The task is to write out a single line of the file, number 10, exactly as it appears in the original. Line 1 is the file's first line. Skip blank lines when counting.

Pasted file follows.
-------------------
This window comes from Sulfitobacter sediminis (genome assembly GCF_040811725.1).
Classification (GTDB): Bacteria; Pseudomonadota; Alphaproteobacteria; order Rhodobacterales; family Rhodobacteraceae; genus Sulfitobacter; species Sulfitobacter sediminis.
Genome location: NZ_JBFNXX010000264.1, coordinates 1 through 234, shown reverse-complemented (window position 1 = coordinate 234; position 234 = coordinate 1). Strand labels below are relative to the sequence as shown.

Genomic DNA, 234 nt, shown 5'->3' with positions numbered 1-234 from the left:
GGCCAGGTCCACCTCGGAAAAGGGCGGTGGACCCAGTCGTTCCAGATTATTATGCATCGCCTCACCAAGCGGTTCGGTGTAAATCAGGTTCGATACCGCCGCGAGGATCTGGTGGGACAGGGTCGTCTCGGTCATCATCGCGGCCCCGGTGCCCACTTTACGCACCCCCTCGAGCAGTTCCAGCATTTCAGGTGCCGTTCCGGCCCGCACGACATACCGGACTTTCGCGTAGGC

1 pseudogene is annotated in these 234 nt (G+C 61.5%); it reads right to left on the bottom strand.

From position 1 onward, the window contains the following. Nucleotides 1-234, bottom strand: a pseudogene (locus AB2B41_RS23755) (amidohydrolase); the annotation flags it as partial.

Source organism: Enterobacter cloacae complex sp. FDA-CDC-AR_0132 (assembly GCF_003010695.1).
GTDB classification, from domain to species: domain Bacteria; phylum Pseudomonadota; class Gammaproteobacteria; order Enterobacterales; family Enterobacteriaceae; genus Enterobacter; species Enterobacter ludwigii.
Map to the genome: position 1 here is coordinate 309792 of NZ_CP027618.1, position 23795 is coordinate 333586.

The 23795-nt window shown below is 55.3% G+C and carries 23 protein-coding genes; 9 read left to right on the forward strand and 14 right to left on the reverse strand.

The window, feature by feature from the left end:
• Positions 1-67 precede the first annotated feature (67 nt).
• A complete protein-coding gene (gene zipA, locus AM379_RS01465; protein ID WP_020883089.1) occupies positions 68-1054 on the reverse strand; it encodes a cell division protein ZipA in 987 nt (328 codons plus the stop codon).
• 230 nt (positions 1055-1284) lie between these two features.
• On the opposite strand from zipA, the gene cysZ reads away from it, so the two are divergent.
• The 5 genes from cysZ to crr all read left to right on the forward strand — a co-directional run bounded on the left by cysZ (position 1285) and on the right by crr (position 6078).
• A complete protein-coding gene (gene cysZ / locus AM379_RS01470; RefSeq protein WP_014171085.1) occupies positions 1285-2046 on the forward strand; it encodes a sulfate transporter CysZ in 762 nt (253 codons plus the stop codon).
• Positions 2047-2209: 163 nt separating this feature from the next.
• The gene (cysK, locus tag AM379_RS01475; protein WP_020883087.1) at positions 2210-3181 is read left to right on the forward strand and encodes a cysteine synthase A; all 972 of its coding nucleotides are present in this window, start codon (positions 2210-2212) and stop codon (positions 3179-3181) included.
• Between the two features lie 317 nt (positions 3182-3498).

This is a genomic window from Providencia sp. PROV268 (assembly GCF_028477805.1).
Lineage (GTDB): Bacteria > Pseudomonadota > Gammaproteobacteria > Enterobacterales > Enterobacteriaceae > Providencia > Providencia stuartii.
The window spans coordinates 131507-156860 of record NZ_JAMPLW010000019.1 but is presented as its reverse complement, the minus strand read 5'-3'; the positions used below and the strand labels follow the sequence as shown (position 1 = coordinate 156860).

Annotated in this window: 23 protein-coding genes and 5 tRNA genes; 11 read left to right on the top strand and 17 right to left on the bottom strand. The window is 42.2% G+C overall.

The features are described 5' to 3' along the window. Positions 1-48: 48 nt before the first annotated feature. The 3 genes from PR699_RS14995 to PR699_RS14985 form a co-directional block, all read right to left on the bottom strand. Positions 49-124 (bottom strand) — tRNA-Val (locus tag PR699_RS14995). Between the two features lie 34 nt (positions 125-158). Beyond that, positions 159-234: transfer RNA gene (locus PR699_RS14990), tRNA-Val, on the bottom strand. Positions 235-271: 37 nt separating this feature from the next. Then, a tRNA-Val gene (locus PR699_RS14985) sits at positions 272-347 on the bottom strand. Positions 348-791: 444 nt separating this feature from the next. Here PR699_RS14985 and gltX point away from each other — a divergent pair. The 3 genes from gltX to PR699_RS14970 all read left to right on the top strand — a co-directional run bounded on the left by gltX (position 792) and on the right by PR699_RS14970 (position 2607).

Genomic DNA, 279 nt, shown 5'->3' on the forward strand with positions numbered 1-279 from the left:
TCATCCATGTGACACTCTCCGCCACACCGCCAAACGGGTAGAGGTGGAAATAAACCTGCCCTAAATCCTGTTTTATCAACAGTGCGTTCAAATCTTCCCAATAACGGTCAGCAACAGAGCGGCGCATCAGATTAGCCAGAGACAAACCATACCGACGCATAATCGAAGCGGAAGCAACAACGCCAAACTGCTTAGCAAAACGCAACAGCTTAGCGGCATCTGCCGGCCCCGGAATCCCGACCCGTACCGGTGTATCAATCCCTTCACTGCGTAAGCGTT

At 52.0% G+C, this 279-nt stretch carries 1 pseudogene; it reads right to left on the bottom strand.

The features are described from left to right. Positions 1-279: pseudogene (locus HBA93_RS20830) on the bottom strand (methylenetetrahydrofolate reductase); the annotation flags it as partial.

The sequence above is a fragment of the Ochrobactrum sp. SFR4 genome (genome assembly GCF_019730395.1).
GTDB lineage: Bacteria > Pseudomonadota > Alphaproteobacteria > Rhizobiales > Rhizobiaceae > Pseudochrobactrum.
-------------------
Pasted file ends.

Map to the genome: position 1 here is coordinate 309792 of NZ_CP027618.1, position 23795 is coordinate 333586.